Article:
Which stopwatch application anyway?

    • Well not only that but you can never be fine grained enough for the user to understand.

      If your app saves data to the cloud then it needs the ability to "Copy files to remote servers".

      That's either a trojan or the app operating correctly. No way to tell without per-file transaction confirmations. "I'm about to move a temp.dat to the cloud. Ok?" And even then. "Wait, what's in temp.dat?" And so on and so forth.

      The only difference between a malicious network aware application and a good one is what data

      • by improfane (855034) *

        I think getting the users to understand and not just accept mindlessly (like Windows UAC and Facebook Applications) is the hardest part. It's a social problem. The permission message must be clear and almost threatening. It should show the data that is being displayed. I replied to someone else about this with the same view [slashdot.org] as you :-).

  • by Rary (566291) on Friday May 20, 2011 @02:26PM (#36194080)

    At the very least, install Lookout [mylookout.com].

  • I have one relatively cheap Android smartphone (HTC Slide), which I pretty much install a minimum of useful apps upon.

    My second device is a Viewsonic G-Tablet (running TnT-Lite v4), which is a cheap (~$320 these days) but high-spec device. I use it for "playing" with apps and flash sites (some of them shady). Its main purpose is to let me to play with high-end apps and games while keeping me from doing anything too dangerous with my phone :-P

    Custom OS updates come out for the latter quite often, so I'm us

  • "When there's no limit to what Droid gets, there's no limit to what Droid does^H^H^H^H can do to you."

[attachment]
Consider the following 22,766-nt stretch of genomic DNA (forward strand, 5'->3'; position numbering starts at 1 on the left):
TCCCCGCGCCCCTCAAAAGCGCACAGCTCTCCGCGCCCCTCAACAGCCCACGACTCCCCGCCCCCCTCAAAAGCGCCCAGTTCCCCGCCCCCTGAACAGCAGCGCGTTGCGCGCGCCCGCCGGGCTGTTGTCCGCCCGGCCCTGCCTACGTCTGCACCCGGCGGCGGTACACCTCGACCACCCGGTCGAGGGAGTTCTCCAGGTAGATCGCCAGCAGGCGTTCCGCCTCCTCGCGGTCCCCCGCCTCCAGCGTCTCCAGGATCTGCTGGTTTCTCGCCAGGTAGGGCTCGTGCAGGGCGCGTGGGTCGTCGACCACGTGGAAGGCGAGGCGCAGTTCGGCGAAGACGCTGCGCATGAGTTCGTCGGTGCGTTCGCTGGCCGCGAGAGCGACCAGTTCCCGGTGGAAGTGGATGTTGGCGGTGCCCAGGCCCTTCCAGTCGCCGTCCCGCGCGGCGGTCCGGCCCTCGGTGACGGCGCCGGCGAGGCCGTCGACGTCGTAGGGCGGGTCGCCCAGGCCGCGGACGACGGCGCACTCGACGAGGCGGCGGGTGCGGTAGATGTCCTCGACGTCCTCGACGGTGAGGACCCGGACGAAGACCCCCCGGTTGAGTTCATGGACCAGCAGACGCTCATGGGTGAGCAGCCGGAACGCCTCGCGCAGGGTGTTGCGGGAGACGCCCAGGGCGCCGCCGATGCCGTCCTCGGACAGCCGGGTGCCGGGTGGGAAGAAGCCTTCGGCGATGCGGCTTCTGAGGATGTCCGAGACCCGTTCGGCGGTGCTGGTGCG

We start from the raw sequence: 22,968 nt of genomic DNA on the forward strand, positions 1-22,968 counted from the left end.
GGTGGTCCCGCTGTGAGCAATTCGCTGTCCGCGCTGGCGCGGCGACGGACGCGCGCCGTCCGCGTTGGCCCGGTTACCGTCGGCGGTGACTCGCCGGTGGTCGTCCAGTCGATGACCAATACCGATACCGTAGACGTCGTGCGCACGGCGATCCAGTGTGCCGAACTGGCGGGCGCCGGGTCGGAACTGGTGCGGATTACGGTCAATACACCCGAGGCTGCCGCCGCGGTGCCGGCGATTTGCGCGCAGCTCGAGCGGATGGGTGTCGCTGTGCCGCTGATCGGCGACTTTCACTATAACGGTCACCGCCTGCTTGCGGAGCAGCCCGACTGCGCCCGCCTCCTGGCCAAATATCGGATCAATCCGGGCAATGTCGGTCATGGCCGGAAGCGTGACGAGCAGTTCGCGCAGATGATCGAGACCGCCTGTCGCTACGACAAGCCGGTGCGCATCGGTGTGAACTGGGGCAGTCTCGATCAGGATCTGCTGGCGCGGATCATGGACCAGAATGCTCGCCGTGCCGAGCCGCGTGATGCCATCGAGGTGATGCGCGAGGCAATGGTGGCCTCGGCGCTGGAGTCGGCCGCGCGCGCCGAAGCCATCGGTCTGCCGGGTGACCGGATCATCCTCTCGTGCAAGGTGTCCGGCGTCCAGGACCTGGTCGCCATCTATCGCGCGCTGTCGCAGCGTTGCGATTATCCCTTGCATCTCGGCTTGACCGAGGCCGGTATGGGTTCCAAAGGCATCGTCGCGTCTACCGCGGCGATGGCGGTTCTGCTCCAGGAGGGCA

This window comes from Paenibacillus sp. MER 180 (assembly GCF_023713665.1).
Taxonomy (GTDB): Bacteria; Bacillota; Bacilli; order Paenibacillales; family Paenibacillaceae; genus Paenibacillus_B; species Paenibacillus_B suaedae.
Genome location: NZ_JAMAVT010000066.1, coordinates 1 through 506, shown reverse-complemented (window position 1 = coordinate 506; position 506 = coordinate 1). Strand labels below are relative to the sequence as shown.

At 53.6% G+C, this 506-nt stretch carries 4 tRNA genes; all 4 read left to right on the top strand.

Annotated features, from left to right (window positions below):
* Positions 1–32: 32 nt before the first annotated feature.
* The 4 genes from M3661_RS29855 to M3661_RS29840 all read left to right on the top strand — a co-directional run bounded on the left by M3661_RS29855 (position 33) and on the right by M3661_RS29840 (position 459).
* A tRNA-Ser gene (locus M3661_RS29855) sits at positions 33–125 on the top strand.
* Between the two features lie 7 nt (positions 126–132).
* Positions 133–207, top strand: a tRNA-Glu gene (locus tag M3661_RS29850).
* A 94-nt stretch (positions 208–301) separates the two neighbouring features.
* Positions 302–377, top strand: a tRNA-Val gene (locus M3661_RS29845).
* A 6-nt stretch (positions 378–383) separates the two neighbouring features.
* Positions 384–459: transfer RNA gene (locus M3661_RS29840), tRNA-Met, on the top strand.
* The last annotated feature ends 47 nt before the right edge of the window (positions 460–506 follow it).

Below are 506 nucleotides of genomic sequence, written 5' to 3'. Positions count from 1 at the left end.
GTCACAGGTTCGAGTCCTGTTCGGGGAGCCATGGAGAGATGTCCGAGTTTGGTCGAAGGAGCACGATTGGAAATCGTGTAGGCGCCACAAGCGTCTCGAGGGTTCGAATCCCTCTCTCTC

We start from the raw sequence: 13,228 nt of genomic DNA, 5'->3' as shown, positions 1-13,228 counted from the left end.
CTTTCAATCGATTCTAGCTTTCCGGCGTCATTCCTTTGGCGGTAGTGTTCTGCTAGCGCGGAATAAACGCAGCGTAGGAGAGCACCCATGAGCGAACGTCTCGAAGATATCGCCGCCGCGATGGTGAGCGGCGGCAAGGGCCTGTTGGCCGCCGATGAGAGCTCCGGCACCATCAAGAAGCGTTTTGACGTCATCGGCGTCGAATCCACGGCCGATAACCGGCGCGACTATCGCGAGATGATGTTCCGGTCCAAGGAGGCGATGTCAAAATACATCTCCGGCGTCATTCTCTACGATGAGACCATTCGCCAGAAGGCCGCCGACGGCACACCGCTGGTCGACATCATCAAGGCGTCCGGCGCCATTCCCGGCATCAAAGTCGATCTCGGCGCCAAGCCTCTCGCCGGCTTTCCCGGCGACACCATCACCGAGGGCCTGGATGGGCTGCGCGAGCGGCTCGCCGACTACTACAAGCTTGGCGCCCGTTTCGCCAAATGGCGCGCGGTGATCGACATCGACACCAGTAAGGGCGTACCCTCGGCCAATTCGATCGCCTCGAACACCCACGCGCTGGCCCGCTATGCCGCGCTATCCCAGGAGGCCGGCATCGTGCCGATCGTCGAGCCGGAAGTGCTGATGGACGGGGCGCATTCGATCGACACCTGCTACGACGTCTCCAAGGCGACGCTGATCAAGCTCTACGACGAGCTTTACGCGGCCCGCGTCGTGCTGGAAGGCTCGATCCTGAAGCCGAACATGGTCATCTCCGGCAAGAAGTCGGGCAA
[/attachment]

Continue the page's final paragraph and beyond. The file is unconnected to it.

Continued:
• by mlts (1038732) * on Friday May 20, 2011 @02:43PM (#36194244)

    Take these for what they are worth, but here are my security practices:

    1: Install DroidWall and use that to lock down everything except the apps you do want going out.

    2: Use TouchDown or a discrete app for secure Exchange email. This allows you to keep contacts separate from the rest of the device, and the app can keep the contacts encrypted. If it is work E-mail, it is good to keep it separated anyway.

    3: Consider a PIN protecting app for #2 above, as well as your terminal, settings, and su app.

    4: Use Titanium Backup with the encryption feature and store on Dropbox. If you look at TB, you will find that the way it does encryption using RSA keys is pretty well designed, so storing backups of apps on DB can be done securely.

    5: Get a utility (I use WaveSecure out of habit, but there are others) that will lock the phone if the SIM card is changed, airplane mode is put on, and even allow one to remotely wipe the device and SD card. I'd like a utility that would give the ability to wipe the device and SD card if the phone has not seen Net access in "x" amount of time, similar to what BlackberryOS provides.

    6: Look at reviews before buying apps.

    7: Look at what the app asks for security permissions. If a notepad app wants access to your contacts, phone, SMS, or perhaps even pops up the su dialog, get rid of it ASAP.

    8: If you use nandroid, consider some type of file encryption. This sucks when restoring a ROM image, but there are ways around that (decrypting the image while the SD card is mounted via USB, using a temporary ROM image with no data for decrypting, etc.)

    9: Use AdBlock with Dolphin Browser. Ad rotation services are a noted source of malware.

    10: Use known ROMs. The ROM ecosystem has been astoundingly clean for now, but it is only a matter of time before blackhats start adding their own "functionality" and putting ROMs on xda-developers and other sites.

    11: Consider PIN protecting your SIM card. This way, when you do a remote erase, the thief might have a clean phone, but won't have free access to bandwidth, SMS, or calling capabilities.